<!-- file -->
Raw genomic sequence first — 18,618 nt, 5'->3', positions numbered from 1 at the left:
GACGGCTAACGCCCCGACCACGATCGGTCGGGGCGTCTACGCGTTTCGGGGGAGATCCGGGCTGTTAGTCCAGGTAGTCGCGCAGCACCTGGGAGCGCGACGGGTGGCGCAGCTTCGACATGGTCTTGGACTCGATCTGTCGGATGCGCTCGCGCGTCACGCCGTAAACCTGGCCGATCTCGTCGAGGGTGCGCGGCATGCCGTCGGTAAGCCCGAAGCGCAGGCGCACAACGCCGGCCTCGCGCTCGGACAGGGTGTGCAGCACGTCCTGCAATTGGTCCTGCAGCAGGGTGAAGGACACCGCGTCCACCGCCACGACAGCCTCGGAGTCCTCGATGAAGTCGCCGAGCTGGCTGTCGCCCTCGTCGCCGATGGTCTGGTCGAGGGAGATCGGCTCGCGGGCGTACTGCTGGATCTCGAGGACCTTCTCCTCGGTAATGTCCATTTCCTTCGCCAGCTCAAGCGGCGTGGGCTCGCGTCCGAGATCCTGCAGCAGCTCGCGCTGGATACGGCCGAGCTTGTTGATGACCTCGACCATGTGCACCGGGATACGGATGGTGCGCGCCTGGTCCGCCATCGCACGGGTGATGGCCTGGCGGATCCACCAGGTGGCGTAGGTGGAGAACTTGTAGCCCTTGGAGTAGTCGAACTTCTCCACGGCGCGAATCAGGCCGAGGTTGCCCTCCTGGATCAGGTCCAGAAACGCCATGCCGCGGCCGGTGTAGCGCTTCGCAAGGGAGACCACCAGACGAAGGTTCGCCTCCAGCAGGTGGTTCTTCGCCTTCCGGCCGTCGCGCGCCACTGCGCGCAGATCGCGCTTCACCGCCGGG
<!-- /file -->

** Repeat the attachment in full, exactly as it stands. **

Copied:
Raw genomic sequence first — 18,618 nt, 5'->3', positions numbered from 1 at the left:
GACGGCTAACGCCCCGACCACGATCGGTCGGGGCGTCTACGCGTTTCGGGGGAGATCCGGGCTGTTAGTCCAGGTAGTCGCGCAGCACCTGGGAGCGCGACGGGTGGCGCAGCTTCGACATGGTCTTGGACTCGATCTGTCGGATGCGCTCGCGCGTCACGCCGTAAACCTGGCCGATCTCGTCGAGGGTGCGCGGCATGCCGTCGGTAAGCCCGAAGCGCAGGCGCACAACGCCGGCCTCGCGCTCGGACAGGGTGTGCAGCACGTCCTGCAATTGGTCCTGCAGCAGGGTGAAGGACACCGCGTCCACCGCCACGACAGCCTCGGAGTCCTCGATGAAGTCGCCGAGCTGGCTGTCGCCCTCGTCGCCGATGGTCTGGTCGAGGGAGATCGGCTCGCGGGCGTACTGCTGGATCTCGAGGACCTTCTCCTCGGTAATGTCCATTTCCTTCGCCAGCTCAAGCGGCGTGGGCTCGCGTCCGAGATCCTGCAGCAGCTCGCGCTGGATACGGCCGAGCTTGTTGATGACCTCGACCATGTGCACCGGGATACGGATGGTGCGCGCCTGGTCCGCCATCGCACGGGTGATGGCCTGGCGGATCCACCAGGTGGCGTAGGTGGAGAACTTGTAGCCCTTGGAGTAGTCGAACTTCTCCACGGCGCGAATCAGGCCGAGGTTGCCCTCCTGGATCAGGTCCAGAAACGCCATGCCGCGGCCGGTGTAGCGCTTCGCAAGGGAGACCACCAGACGAAGGTTCGCCTCCAGCAGGTGGTTCTTCGCCTTCCGGCCGTCGCGCGCCACTGCGCGCAGATCGCGCTTCACCGCCGGG